tracks from the cupola. Behind the caboose, an old Baldwin mogul was coupled on
to act as the pusher. No. 100 was permanently stationed at Chitina because the
four-percent grade on the other side of the crossing required an extra engine to
help a fully-loaded consist up the hill.
The Baldwin was second in age only to the legendary No. 50. Old No. 50--a
Rogers 4-6-2, was Mike Heney’s original--the first CRNW locomotive. Heney was
the contractor who built the White Pass out of Skagway and who had been in
charge of constructing the CRNW railbed when he suddenly took ill and died. The
railroad considered the 1871-vintage wood-burning engine obsolete. Old No. 50
was too antiquated to sell, so the railroad kept it in the eleven-bay roundhouse
at Cordova, ready if it was ever needed for whatever duties were required. It
never was. The duties of Heney’s original engine ended with the driving of the
copper spike at Kennecott on March 29th, 1911. It sat in the darkness of the
roundhouse for twenty-seven years, a useless relic of the frontier days of old
Cap sat on the north side of the cupola. He had a good view looking straight
down the loose, sandy cliff which dropped steeply into the Kotsina River bed
over a hundred fifty feet below. This section of the railbed was subject to
heavy erosion. Still going uphill, the rails left the Kotsina basin, heading
southeast. The rails crossed the ridge which separated the Kotsina from the
Chitina River until the wide Chitina River canyon was finally in view. Then the
rails resumed an easterly course. It was only a few minutes into Kotsina. The
small whistle-stop consisted of a siding and a line shack. The line shack was
rarely used. It was one of twenty-four of similarly designed ten by twelve foot
frame buildings with hip-end roofs, dating back to 1914 when the railroad began
upgrading its many miles of line so it could operate in the winter.
The train pulled off the track onto the siding. Johnny and Charles helped the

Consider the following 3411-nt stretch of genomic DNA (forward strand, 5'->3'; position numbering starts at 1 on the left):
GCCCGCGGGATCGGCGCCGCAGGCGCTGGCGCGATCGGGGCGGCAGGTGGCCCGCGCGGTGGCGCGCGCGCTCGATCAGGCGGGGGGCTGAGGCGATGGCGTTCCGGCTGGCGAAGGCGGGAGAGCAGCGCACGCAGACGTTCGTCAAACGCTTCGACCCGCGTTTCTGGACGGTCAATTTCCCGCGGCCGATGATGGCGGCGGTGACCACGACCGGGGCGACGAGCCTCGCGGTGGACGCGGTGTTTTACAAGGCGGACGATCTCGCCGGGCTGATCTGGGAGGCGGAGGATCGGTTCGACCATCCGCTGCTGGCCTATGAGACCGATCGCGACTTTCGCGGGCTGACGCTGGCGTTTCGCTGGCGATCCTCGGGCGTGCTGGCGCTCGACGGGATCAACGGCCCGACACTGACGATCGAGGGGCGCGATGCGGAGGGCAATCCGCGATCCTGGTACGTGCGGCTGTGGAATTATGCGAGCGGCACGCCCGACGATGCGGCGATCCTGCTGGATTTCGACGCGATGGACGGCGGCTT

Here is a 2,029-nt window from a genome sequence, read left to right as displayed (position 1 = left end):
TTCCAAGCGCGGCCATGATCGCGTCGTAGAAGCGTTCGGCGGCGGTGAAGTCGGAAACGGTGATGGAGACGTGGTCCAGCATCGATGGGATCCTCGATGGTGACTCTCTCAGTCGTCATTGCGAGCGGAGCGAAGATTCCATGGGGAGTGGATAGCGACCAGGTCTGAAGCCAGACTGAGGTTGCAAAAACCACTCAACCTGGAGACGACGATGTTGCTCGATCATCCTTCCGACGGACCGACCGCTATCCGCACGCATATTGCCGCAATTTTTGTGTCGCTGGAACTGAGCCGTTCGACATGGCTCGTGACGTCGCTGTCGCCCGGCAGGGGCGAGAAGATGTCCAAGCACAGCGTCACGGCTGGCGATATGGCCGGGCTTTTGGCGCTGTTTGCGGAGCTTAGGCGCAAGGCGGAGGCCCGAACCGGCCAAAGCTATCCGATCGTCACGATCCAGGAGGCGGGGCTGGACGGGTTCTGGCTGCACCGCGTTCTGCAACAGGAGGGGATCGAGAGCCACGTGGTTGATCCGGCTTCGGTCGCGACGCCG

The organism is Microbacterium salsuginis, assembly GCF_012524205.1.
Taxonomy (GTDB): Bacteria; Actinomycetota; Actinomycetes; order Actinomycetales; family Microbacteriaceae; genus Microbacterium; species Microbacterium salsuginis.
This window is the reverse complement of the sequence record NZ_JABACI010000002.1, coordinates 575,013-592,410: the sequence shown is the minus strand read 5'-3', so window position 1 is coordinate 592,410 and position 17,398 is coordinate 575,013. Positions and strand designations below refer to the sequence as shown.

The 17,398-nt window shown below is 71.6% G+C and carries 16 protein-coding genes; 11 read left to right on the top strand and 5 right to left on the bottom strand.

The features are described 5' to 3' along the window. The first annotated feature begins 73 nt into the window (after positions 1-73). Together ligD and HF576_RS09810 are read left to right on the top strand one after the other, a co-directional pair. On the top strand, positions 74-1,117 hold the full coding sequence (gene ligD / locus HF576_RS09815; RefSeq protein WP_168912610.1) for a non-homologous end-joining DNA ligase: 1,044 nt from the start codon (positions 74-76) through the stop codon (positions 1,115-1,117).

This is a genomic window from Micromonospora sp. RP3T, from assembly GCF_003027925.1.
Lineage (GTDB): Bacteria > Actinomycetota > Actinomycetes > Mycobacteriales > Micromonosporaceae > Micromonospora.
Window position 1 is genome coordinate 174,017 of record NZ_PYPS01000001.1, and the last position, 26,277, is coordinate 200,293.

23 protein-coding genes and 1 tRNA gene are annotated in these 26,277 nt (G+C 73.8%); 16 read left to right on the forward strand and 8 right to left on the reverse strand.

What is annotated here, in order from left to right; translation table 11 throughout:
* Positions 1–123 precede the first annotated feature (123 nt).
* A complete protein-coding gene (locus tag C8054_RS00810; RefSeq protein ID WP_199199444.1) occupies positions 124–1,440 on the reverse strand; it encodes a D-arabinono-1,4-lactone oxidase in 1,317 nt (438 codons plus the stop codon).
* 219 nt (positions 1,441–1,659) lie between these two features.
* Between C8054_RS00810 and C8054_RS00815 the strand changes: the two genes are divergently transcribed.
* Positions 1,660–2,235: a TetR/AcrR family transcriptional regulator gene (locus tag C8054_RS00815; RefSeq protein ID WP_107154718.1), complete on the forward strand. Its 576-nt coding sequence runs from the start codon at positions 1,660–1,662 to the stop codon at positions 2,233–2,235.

Baldwin pusher uncouple. It backed out of the siding and took off in reverse,
all the way down the six miles of steep hill to Chitina.
"Look, Cap. There’s smoke coming from the line shack."
The entire Native crew assembled there.
"The foreman from Strelna is here. There’s already a problem with the
track sinking just ahead. We’ll have to get out the wheel barrows and pull up
some of the track for shoring up. The section foreman says its unsafe to run the
engine any farther until we repair it."
"Okay, Tanas. Guess we know where we’ll be tonight."
Matt returned to confirm Tanas’s evaluation.
"Cap, climb that pole and tap into the line so I can telegraph the
stations at McCarthy and Chitina.
"This looks like it, boys. Haven’t seen the problem yet, but foreman
Corey seems to think it’ll take several hours to repair the damage. He says
much of the rest of the line into Strelna is beginning to sink, so there may be
other delays. If we’re lucky enough to get through to Strelna, we have weeks
of work ahead of us. Everything seems to be sinking."
"It’s already started? Seems awfully early, especially as cold as it’s
"There’s a spring and a pond up there that never froze. We thought we’d
taken care of the problem last year, and the year before that, and the year
"So this is it? We’re at Kotsina tonight?"
"Looks that way to me, Johnny, unless we’re lucky. Cap! You connected
yet? Climb on down here with that wire so I can tie in with my key!"
"The other load of gravel cars should be along shortly. We may need the
extra gravel in case the 240 yards we have on hand is not enough. Can’t get to
the Strelna gravel pit from this side. It’s too far away."